A Grammar of the Latin Language: For the Use of Schools and Colleges

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Crocker and Brewster, 1843 - Latin language - 323 pages
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Page 1 - A, a; B, b; C, c ; D, d; E, e ; F, f; G, g; H, h; I, i; J, j; K, k ; L, 1; M, m ; N, n...
Page 180 - If the substantives be of different persons, the verb plural must agree with the first person rather than the second, and with the second rather than the third ; as...
Page 166 - Adjectives, adjective pronouns, and participles, agree with their nouns in gender, number, and case; as, Bonus vir, A good man.
Page 194 - The name of the town at or in which any thing is said to be or to be done, if of the first or second declension and singular number, is put in the genitive ; if of the third declension or plural number, it is put in the ablative.
Page 181 - A noun in the predicate, after a verb neuter or passive, is put in the same case as the subject, when it denotes the same person or thing ; as, Ira furor brevis est, Anger is a short madness.
Page 94 - Thou mayest be, Sitis, Ye may be, 3. Sit, He may be ; Sint, They may be, Imperfect, might, could, would, or should.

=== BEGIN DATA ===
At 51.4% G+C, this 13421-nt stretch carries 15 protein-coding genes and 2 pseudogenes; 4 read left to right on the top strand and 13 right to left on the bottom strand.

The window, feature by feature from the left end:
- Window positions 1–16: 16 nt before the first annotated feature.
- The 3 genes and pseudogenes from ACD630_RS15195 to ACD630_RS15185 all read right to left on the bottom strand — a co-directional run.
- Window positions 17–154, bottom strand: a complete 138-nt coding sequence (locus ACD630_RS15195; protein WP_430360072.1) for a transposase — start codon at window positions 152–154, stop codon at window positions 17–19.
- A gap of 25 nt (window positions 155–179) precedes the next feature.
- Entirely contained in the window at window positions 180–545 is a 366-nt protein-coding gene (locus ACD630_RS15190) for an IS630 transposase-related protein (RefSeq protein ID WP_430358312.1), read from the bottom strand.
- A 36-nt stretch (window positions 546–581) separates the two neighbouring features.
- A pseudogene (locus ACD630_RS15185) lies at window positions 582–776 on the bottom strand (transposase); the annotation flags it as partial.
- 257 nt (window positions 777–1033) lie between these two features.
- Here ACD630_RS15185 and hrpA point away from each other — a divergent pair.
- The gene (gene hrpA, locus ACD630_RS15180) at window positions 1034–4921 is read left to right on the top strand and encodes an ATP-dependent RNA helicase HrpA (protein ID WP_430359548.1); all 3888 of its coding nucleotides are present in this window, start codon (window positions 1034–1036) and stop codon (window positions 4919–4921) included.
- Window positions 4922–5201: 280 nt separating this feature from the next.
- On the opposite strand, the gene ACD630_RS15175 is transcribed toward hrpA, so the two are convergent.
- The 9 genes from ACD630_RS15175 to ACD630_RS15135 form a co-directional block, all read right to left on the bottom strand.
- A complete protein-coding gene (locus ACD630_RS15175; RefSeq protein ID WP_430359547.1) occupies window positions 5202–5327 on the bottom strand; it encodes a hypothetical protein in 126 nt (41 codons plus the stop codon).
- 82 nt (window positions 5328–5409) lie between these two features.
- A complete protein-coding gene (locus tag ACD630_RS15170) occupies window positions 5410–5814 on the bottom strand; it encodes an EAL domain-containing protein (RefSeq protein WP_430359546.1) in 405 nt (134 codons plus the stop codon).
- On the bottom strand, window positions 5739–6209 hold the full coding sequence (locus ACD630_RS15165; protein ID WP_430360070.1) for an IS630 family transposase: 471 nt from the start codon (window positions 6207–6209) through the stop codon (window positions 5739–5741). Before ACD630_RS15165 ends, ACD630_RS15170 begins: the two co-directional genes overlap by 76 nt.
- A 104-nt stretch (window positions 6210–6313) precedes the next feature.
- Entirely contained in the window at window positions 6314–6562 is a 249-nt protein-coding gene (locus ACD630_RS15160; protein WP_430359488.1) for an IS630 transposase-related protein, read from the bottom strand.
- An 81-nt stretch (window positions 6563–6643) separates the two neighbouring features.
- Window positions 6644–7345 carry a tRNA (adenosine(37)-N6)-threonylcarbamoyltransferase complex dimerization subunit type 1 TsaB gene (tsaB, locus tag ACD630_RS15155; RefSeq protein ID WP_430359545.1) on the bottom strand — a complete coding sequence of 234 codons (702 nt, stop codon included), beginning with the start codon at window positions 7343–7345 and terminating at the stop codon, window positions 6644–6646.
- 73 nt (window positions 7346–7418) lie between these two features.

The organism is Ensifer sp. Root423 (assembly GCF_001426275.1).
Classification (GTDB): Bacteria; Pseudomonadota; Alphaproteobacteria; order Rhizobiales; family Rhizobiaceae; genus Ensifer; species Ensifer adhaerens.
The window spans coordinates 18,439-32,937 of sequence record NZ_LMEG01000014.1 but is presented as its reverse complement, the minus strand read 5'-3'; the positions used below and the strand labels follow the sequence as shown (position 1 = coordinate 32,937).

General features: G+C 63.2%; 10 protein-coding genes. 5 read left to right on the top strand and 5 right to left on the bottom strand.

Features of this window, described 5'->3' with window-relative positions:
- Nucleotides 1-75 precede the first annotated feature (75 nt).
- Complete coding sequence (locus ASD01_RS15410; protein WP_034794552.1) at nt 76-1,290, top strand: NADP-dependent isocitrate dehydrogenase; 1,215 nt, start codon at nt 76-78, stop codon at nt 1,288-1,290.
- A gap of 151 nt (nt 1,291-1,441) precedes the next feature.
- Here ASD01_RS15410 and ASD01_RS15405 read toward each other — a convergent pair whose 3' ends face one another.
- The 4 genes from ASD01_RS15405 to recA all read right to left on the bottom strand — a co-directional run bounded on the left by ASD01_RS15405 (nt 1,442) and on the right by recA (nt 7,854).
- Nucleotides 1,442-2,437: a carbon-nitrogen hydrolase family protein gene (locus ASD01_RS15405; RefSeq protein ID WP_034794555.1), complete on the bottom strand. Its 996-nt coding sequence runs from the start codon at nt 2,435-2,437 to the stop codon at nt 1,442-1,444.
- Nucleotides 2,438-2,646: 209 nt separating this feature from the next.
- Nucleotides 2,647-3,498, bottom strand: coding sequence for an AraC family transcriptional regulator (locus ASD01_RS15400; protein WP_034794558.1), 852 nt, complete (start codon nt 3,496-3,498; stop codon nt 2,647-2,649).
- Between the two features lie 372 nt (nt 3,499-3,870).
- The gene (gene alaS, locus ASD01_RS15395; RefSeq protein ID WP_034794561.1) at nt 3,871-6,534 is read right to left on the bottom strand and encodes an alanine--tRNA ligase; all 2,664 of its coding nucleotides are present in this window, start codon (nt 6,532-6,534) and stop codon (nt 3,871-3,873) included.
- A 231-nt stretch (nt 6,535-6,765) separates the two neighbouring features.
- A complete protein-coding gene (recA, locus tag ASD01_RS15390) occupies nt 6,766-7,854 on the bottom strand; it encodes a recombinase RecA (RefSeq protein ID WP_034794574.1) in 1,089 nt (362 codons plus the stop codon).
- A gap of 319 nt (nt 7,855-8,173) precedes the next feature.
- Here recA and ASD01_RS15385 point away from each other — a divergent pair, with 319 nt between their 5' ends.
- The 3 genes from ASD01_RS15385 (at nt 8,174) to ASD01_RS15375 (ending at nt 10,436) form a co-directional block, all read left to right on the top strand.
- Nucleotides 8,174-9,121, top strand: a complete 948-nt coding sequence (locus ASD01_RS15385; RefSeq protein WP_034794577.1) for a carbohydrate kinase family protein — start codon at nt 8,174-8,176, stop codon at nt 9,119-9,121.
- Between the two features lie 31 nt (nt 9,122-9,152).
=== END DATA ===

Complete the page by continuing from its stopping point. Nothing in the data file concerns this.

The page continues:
Page 166 - When the nouns are of dilferent genders, 353. (1.) If they denote living things, the adjective is masculine rather than feminine ; as, Pater mihi et mater mortui Sunt, My father and mother are dead.
Page 38 - FIFTH DECLENSION. Nouns of the fifth declension end in es, and are of the feminine gender. They are thus declined : — Res, a thing.
Page 99 - I have been loved Thou hast been loved He has been loved We have been loved You have been loved They have been loved...
Page 101 - Perfect. a-ma'-tus es'-se or fu-is'-se, to have been loved. future, a-ma'-tum i'-ri, to be about to be loved PARTICIPLES. Perfect. a-ma'-tus, Future, a-man'-dus, loved, or having been loved, to be loved.

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